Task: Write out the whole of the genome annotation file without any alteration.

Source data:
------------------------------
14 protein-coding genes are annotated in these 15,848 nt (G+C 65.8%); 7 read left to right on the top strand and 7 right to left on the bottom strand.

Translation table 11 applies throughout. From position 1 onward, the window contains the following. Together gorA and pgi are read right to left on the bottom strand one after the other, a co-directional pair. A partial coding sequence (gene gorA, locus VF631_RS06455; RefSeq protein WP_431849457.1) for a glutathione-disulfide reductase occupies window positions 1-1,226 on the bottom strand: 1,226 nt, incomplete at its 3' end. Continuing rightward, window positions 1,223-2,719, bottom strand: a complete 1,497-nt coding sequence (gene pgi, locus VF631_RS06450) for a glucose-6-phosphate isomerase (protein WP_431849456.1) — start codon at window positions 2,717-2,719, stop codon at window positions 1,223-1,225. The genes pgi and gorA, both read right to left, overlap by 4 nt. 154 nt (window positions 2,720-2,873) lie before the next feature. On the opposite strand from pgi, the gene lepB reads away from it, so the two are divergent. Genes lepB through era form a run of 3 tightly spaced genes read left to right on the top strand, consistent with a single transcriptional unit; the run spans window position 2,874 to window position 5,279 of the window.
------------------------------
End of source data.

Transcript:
14 protein-coding genes are annotated in these 15,848 nt (G+C 65.8%); 7 read left to right on the top strand and 7 right to left on the bottom strand.

Translation table 11 applies throughout. From position 1 onward, the window contains the following. Together gorA and pgi are read right to left on the bottom strand one after the other, a co-directional pair. A partial coding sequence (gene gorA, locus VF631_RS06455; RefSeq protein WP_431849457.1) for a glutathione-disulfide reductase occupies window positions 1-1,226 on the bottom strand: 1,226 nt, incomplete at its 3' end. Continuing rightward, window positions 1,223-2,719, bottom strand: a complete 1,497-nt coding sequence (gene pgi, locus VF631_RS06450) for a glucose-6-phosphate isomerase (protein WP_431849456.1) — start codon at window positions 2,717-2,719, stop codon at window positions 1,223-1,225. The genes pgi and gorA, both read right to left, overlap by 4 nt. 154 nt (window positions 2,720-2,873) lie before the next feature. On the opposite strand from pgi, the gene lepB reads away from it, so the two are divergent. Genes lepB through era form a run of 3 tightly spaced genes read left to right on the top strand, consistent with a single transcriptional unit; the run spans window position 2,874 to window position 5,279 of the window.